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What are watergoats and why are the being installed in local lakes, streams and rivers?

Cary Lake, Lake Katherine and The Columbia Canal are now home to a WaterGoat trash trap.

COLUMBIA, S.C. — Columbia's Cary Lake is no stranger to mounds of trash piling up along its shores, but a team of dedicated individuals is determined to make a difference, not only here but across the state. 

PalmettoPride has begun installing the WATERGOAT trash collection systems in streams, canals, and other bodies of water across the state in an effort to prevent litter and plastic from entering the ocean.  

"We work with groups to just identify areas on waterways that have issues with litter, trying to find where that litter is coming from and see if the solutions is well equipped to do it," says the special project manager for Palmetto Pride, Joseph Berry. 

He says they are installing 13 "Watergoats" this week with a goal of 25 across the state in total, one at Cary Lake, a second at Lake Katherine, and a third at the Columbia Canal.

"The system consists of a set of buoys that are encased in netting and the netting also has a weight system to hold it down a little bit below the surface, and so the netting collects as much trash and litter as it possibly can get, and the good thing about this system is it actually rises and falls with the water," Berry adds. 

The aim of the project is to collect as much litter as possible and prevent it from flowing downstream.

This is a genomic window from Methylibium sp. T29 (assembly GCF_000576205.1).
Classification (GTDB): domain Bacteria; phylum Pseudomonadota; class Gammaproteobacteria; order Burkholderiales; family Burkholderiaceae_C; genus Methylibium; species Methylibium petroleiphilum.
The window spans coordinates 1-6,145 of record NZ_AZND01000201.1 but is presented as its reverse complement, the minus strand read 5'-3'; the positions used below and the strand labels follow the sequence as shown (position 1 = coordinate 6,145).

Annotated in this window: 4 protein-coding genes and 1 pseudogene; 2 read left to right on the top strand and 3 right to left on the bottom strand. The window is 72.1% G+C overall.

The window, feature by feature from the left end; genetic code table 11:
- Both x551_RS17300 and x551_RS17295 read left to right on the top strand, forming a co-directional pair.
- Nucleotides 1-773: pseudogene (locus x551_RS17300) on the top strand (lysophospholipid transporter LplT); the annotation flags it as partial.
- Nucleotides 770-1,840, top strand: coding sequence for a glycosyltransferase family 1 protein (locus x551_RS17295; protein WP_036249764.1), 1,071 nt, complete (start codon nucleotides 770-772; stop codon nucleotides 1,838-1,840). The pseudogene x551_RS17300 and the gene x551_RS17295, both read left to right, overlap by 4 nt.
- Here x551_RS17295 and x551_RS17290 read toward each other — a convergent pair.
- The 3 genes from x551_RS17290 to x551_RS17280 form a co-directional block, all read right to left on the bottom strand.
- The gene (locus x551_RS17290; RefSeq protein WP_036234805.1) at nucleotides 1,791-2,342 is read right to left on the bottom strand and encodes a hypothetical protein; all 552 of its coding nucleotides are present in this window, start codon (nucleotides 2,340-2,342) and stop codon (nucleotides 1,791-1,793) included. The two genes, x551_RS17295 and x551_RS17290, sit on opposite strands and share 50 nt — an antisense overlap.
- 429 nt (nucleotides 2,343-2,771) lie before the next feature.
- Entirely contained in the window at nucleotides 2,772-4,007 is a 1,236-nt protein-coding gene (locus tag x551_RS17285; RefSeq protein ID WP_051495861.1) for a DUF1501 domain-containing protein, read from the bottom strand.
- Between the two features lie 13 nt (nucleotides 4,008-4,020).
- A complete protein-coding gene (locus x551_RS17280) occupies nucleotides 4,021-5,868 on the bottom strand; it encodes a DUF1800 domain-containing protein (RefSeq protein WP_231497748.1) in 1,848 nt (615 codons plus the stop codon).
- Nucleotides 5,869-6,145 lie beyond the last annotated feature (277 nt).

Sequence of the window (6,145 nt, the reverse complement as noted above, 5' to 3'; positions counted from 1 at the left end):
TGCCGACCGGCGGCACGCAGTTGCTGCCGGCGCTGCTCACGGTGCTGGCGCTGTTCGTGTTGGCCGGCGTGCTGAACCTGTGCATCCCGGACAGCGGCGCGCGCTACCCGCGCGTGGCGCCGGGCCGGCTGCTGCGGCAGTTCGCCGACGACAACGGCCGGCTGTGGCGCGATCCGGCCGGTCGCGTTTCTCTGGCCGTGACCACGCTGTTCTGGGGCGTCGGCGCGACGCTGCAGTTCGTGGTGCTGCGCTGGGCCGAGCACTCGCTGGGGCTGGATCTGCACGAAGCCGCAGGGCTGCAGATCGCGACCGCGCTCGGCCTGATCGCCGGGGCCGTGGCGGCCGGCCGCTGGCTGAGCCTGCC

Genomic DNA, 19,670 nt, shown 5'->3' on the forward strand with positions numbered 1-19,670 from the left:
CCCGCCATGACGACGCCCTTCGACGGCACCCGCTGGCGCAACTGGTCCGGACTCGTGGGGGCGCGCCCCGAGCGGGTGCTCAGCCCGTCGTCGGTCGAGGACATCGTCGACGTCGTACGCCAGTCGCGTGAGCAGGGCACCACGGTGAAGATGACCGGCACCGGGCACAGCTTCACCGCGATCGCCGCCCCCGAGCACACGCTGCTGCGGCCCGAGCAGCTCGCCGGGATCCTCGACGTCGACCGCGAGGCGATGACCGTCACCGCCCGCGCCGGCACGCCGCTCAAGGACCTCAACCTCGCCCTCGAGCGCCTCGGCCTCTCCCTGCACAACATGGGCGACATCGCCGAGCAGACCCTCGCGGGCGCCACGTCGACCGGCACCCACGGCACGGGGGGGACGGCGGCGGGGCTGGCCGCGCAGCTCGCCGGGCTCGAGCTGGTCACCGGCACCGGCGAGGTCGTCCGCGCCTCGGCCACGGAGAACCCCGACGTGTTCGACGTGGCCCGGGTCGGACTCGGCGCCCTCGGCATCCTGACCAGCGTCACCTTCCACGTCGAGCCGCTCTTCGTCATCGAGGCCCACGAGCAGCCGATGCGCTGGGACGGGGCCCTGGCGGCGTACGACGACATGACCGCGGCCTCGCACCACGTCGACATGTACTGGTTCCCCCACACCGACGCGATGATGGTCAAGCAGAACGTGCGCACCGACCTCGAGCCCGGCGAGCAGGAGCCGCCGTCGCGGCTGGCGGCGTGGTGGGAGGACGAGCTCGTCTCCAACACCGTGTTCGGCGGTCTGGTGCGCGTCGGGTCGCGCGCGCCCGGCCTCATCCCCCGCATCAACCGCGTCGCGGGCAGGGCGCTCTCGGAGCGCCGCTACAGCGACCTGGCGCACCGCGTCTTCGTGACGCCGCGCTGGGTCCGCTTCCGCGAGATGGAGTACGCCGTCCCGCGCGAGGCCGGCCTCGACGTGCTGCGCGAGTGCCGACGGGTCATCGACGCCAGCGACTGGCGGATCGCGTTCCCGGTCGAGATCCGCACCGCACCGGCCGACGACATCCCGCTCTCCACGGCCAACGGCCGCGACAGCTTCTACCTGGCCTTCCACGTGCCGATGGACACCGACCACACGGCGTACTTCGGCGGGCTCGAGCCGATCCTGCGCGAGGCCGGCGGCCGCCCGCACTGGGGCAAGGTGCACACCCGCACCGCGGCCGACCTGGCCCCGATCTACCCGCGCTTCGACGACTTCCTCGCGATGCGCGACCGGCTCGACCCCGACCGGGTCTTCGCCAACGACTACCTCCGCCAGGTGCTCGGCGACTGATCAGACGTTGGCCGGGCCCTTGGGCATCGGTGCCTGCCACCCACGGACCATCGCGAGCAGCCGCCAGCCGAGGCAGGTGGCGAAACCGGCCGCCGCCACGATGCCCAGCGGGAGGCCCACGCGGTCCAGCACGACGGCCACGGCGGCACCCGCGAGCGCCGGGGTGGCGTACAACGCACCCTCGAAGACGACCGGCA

"The classic picture of litter is an animal with litter around it, and that's almost always in a watershed, and so having another way to address that directly is another tool in the state's toolbox to address litter," he adds. 

Berry adds that while South Carolina has seen a decrease in litter per capita, it's important to keep finding innovative ways to address the issue.

"Tools like this like the WATERGOAT help us address that before it becomes a large issue it can get downstream and cause other issues like maintenance problems with equipment," Berry says. 

Thanks to this project, the hope is that fewer waterways in South Carolina will be affected by litter and pollution.

It's worth noting that each Watergoat trash trap has an organization responsible for regularly cleaning out the collected trash.

If you feel as if a Watergoat would be beneficial to your area you can reach out to jberry@palmettopride.org

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